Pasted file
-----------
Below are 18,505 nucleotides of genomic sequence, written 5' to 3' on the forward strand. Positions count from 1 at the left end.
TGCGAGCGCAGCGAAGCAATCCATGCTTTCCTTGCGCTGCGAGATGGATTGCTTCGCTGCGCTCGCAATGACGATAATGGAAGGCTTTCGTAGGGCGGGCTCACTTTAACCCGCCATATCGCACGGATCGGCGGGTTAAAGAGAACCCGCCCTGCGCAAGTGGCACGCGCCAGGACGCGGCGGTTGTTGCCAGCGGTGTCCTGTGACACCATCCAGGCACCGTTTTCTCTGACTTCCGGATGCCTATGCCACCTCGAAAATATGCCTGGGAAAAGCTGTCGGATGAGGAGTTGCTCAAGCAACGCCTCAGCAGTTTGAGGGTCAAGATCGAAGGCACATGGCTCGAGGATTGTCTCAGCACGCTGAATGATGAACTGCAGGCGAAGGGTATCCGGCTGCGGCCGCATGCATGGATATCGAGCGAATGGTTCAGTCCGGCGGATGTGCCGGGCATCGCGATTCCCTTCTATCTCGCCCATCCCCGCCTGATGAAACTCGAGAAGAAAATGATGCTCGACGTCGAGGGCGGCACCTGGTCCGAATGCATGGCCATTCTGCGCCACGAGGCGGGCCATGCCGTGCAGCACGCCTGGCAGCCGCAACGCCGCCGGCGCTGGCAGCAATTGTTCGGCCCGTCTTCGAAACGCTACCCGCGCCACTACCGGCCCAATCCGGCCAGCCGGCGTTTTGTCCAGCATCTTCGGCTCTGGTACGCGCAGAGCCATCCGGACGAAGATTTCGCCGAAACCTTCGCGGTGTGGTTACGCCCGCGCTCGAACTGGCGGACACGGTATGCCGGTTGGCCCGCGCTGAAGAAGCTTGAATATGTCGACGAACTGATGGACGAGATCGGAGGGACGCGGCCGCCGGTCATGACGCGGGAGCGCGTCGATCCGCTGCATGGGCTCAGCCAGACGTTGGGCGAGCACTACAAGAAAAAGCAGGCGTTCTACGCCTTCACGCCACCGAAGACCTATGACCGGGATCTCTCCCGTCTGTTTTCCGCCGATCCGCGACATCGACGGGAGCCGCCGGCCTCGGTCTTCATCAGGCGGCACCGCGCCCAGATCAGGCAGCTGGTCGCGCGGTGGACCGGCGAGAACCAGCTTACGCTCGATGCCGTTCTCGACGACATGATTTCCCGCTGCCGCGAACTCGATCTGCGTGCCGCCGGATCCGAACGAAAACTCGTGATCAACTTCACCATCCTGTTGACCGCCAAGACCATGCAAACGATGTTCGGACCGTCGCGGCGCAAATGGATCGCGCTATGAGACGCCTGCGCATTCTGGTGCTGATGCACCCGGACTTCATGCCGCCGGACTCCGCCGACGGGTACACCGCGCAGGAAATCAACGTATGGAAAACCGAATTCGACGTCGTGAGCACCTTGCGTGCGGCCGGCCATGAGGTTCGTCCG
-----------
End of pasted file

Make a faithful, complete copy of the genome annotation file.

Below are 18,505 nucleotides of genomic sequence, written 5' to 3' on the forward strand. Positions count from 1 at the left end.
TGCGAGCGCAGCGAAGCAATCCATGCTTTCCTTGCGCTGCGAGATGGATTGCTTCGCTGCGCTCGCAATGACGATAATGGAAGGCTTTCGTAGGGCGGGCTCACTTTAACCCGCCATATCGCACGGATCGGCGGGTTAAAGAGAACCCGCCCTGCGCAAGTGGCACGCGCCAGGACGCGGCGGTTGTTGCCAGCGGTGTCCTGTGACACCATCCAGGCACCGTTTTCTCTGACTTCCGGATGCCTATGCCACCTCGAAAATATGCCTGGGAAAAGCTGTCGGATGAGGAGTTGCTCAAGCAACGCCTCAGCAGTTTGAGGGTCAAGATCGAAGGCACATGGCTCGAGGATTGTCTCAGCACGCTGAATGATGAACTGCAGGCGAAGGGTATCCGGCTGCGGCCGCATGCATGGATATCGAGCGAATGGTTCAGTCCGGCGGATGTGCCGGGCATCGCGATTCCCTTCTATCTCGCCCATCCCCGCCTGATGAAACTCGAGAAGAAAATGATGCTCGACGTCGAGGGCGGCACCTGGTCCGAATGCATGGCCATTCTGCGCCACGAGGCGGGCCATGCCGTGCAGCACGCCTGGCAGCCGCAACGCCGCCGGCGCTGGCAGCAATTGTTCGGCCCGTCTTCGAAACGCTACCCGCGCCACTACCGGCCCAATCCGGCCAGCCGGCGTTTTGTCCAGCATCTTCGGCTCTGGTACGCGCAGAGCCATCCGGACGAAGATTTCGCCGAAACCTTCGCGGTGTGGTTACGCCCGCGCTCGAACTGGCGGACACGGTATGCCGGTTGGCCCGCGCTGAAGAAGCTTGAATATGTCGACGAACTGATGGACGAGATCGGAGGGACGCGGCCGCCGGTCATGACGCGGGAGCGCGTCGATCCGCTGCATGGGCTCAGCCAGACGTTGGGCGAGCACTACAAGAAAAAGCAGGCGTTCTACGCCTTCACGCCACCGAAGACCTATGACCGGGATCTCTCCCGTCTGTTTTCCGCCGATCCGCGACATCGACGGGAGCCGCCGGCCTCGGTCTTCATCAGGCGGCACCGCGCCCAGATCAGGCAGCTGGTCGCGCGGTGGACCGGCGAGAACCAGCTTACGCTCGATGCCGTTCTCGACGACATGATTTCCCGCTGCCGCGAACTCGATCTGCGTGCCGCCGGATCCGAACGAAAACTCGTGATCAACTTCACCATCCTGTTGACCGCCAAGACCATGCAAACGATGTTCGGACCGTCGCGGCGCAAATGGATCGCGCTATGAGACGCCTGCGCATTCTGGTGCTGATGCACCCGGACTTCATGCCGCCGGACTCCGCCGACGGGTACACCGCGCAGGAAATCAACGTATGGAAAACCGAATTCGACGTCGTGAGCACCTTGCGTGCGGCCGGCCATGAGGTTCGTCCG